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Prime Factor

Date: 02/18/2002 at 15:21:46
From: D. Bates
Subject: Prime number

I need to prove that each integer of the form 3n + 2 has a prime 
factor of this form. Can you help? 

Thank you.

Date: 04/16/2002 at 08:59:17
From: Doctor Paul
Subject: Re: Prime number

Proof by contradiction:

Suppose k is an integer of the form 3*n + 2 with no prime factor of 
that form.  

Notice that k = 2 mod 3. In particular, k is not divisible by three 
(k would have to be congruent to zero mod three if k were to be 
divisible by three) so three does not appear in the prime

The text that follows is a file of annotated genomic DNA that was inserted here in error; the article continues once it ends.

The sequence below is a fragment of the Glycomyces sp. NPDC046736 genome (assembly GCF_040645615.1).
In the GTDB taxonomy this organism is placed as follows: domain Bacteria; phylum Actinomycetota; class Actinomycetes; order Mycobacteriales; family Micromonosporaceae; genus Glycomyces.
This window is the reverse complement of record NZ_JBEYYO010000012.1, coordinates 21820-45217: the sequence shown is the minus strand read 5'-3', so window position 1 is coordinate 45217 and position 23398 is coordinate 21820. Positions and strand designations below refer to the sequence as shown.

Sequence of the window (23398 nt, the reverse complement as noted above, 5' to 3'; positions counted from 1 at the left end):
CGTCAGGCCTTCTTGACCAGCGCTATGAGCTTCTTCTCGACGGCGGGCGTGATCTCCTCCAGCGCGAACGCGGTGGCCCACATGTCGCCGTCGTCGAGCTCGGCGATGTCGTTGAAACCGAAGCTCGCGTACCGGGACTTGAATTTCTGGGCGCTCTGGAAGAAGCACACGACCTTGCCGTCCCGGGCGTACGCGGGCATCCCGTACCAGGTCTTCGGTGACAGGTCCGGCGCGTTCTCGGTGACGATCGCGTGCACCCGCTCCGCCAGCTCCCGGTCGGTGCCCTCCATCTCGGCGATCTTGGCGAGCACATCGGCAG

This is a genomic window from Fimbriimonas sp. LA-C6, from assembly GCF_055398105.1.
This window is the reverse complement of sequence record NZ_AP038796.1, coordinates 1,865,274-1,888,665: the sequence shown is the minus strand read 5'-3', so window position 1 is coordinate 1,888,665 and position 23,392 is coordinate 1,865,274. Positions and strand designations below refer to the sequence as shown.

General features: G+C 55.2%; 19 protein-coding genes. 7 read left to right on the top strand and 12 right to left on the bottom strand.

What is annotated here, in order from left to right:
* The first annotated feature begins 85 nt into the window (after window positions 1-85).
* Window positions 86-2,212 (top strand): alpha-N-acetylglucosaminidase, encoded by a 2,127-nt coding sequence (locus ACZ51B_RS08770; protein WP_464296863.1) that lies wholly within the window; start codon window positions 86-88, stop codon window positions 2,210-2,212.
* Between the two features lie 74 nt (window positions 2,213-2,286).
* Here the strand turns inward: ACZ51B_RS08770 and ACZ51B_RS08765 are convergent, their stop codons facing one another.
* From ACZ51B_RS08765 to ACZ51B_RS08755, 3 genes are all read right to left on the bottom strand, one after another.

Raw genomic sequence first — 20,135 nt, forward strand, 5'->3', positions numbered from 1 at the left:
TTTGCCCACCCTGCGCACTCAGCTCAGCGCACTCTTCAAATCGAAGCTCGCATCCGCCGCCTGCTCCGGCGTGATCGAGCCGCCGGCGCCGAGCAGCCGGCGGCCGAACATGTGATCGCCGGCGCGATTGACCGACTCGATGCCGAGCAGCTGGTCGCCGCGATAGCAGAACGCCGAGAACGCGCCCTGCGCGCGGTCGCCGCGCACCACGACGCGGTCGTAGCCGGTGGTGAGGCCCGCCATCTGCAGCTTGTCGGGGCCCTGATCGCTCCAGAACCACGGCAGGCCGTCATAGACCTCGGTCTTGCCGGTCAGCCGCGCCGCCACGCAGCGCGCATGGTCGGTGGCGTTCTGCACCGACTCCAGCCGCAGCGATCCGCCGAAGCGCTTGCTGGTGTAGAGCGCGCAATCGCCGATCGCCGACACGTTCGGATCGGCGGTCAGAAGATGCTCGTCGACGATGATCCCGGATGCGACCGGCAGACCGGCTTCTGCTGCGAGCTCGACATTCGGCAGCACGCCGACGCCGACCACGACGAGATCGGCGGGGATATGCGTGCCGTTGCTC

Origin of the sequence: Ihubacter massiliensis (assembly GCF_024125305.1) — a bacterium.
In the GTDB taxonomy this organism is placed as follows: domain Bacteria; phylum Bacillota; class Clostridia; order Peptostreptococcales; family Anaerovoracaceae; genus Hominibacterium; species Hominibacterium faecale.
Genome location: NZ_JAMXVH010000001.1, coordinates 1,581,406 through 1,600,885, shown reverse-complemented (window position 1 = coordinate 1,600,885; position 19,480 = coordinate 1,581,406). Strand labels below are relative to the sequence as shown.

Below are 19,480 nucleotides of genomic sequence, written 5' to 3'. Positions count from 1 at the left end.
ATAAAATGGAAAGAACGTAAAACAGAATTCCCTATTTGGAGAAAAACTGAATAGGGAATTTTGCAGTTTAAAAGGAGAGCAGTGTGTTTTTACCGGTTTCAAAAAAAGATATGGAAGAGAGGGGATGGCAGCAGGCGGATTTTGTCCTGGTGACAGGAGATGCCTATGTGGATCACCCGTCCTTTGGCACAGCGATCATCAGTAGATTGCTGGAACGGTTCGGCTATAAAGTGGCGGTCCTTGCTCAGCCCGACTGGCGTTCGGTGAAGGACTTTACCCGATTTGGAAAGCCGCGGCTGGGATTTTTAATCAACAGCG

factorization of k. Moreover, since k does not contain a prime factor 
of the form 3*x + 2, none of its prime factors can be congruent to 
2 mod 3 either.  Thus all of the prime factors must be congruent to 
1 mod 3.

So we can write k as a product of numbers, all of which are congruent 
to 1 mod 3.  But such a product will always be congruent to 1 mod 3 
since 1 * 1 * ... * 1 = 1 mod 3.  Thus k = 1 mod 3, a contradiction.

Does this help?  Please write back if you'd like to talk about this 
some more.

- Doctor Paul, The Math Forum 
Associated Topics:
High School Number Theory

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